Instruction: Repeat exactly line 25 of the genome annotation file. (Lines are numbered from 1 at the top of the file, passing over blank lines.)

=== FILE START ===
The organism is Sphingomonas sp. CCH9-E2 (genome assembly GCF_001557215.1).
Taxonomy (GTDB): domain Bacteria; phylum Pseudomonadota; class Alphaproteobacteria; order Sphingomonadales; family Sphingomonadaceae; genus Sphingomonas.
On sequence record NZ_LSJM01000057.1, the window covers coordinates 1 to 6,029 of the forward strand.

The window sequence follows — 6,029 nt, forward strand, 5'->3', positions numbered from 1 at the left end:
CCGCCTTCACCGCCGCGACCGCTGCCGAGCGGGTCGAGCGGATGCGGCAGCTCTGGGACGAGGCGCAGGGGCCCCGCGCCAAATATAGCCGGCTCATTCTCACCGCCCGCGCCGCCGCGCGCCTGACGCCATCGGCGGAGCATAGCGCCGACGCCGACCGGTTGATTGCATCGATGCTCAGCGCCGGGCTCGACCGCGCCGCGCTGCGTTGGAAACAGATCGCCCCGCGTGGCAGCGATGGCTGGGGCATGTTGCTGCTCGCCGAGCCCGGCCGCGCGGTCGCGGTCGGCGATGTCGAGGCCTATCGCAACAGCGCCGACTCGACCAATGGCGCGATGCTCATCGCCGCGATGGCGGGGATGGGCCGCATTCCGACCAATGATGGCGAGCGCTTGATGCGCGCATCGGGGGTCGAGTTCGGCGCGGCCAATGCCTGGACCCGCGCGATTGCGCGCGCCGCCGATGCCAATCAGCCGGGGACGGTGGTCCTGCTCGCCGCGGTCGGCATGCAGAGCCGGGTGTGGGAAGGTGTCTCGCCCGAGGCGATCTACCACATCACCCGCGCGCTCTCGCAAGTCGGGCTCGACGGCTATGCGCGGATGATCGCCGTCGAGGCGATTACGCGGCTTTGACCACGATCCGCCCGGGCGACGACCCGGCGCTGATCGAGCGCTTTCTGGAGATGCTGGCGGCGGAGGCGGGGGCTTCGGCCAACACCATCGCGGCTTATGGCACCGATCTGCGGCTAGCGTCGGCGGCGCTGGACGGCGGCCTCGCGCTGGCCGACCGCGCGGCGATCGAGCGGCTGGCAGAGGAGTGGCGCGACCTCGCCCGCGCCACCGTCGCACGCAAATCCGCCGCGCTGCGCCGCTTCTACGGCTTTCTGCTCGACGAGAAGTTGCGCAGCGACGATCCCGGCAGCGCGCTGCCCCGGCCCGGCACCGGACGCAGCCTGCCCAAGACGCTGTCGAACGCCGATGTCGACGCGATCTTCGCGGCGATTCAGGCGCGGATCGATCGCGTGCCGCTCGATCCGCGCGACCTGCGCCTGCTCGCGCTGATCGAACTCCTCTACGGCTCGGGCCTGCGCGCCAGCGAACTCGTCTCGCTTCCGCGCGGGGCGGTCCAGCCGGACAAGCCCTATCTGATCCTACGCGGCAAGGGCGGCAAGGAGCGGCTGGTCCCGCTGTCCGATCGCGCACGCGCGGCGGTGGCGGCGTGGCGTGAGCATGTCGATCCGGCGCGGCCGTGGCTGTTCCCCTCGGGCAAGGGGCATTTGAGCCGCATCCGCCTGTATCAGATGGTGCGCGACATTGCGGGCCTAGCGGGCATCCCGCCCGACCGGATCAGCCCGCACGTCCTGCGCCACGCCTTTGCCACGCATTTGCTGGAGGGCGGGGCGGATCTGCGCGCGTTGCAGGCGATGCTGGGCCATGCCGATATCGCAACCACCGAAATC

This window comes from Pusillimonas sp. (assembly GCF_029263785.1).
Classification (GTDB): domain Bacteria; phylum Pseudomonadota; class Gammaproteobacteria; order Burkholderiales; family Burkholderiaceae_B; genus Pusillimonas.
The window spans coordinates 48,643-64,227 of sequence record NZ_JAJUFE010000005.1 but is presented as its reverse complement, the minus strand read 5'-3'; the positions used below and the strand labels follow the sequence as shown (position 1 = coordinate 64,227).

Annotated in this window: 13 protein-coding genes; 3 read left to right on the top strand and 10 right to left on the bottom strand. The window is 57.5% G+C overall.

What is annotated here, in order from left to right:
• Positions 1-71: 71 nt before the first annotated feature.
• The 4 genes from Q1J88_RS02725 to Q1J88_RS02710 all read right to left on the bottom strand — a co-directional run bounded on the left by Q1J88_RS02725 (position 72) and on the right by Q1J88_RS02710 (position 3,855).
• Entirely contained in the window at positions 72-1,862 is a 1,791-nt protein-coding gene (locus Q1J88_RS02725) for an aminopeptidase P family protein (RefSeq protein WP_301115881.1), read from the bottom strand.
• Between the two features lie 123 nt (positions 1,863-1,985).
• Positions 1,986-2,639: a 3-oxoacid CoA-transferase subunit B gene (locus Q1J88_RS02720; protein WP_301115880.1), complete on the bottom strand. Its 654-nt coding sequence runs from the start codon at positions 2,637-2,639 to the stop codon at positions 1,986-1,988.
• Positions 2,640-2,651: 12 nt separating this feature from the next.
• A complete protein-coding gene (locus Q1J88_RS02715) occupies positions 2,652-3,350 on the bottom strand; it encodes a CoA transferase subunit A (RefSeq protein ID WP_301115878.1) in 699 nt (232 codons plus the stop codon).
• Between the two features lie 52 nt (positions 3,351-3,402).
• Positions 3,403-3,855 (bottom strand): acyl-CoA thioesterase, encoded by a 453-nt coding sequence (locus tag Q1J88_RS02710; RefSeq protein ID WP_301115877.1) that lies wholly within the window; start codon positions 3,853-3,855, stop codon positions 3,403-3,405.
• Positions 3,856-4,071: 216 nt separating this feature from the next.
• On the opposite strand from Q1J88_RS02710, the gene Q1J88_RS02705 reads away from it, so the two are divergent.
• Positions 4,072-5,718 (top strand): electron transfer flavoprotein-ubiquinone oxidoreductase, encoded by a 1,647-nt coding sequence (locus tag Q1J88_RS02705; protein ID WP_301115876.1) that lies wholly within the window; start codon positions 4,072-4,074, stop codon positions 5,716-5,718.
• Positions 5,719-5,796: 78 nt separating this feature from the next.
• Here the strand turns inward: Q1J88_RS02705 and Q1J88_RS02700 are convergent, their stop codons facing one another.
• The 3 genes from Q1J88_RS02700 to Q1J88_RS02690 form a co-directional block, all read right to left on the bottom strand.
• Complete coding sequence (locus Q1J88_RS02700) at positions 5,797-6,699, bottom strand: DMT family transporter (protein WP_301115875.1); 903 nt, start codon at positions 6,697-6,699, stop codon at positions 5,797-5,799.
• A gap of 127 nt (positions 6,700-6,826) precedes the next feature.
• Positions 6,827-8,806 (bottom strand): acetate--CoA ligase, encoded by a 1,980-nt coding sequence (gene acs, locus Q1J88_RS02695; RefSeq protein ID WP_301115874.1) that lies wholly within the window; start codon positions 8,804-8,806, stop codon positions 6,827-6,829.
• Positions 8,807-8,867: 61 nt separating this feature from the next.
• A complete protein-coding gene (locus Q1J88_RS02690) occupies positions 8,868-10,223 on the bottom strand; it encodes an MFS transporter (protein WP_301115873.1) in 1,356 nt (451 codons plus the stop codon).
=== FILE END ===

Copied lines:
• The 3 genes from Q1J88_RS02700 to Q1J88_RS02690 form a co-directional block, all read right to left on the bottom strand.